According to the National Oceanic and Atmospheric Administration, last month was the hottest month in the recorded history (since 1895) of the continental United States. This announcement, coupled with the increasingly severe drought we’re experiencing, is adding fuel to the fire of Climate Change activists who insist something needs to be done.
A place where these activists have gained a sizable amount of sway is with the United Nations. On Wednesday, U.S. climate envoy to the UN Todd Stern reaffirmed support for the U.N. goal of limiting global warming after facing criticism from the European Union and small island states for a speech on August 2 where he called for a more flexible approach to the issue. The U.N. plan that the U.S. joined in with almost 200 other nations agrees to limit rising temperatures to below 2 degrees Celsius above pre-industrial times.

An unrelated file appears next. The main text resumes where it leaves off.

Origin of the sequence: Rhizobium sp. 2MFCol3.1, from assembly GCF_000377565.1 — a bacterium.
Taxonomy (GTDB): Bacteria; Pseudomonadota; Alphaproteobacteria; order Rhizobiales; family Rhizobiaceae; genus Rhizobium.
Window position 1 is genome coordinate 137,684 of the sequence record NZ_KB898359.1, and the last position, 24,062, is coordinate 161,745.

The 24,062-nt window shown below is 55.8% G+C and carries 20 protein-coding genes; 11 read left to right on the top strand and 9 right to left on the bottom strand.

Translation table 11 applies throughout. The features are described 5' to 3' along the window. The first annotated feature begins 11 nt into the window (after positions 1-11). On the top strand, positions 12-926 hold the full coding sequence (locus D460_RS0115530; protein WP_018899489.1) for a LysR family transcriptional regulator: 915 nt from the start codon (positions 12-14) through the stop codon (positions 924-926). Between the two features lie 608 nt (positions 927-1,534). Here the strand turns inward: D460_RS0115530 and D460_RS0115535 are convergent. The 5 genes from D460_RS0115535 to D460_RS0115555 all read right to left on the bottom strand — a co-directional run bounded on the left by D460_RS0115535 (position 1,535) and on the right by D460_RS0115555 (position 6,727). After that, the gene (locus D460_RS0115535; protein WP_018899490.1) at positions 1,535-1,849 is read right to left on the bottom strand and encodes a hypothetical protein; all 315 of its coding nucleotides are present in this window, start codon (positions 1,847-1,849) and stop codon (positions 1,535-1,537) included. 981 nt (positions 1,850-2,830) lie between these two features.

In his speech last week, Stern said insisting on the target would lead to "deadlock".
Stern clarified Wednesday that "my view is that a more flexible approach will give us a better chance to actually conclude an effective new agreement and meet the goal we all share."
Christopher C. Horner of the Competitive Enterprise Institute joined "Real News" Thursday to discuss the latest news on rising temperatures, the tactics used by Climate Change activists in the U.N., and how realistic and achievable is the U.N. goal of lowering temperatures two degrees Celsius via carbon emission caps.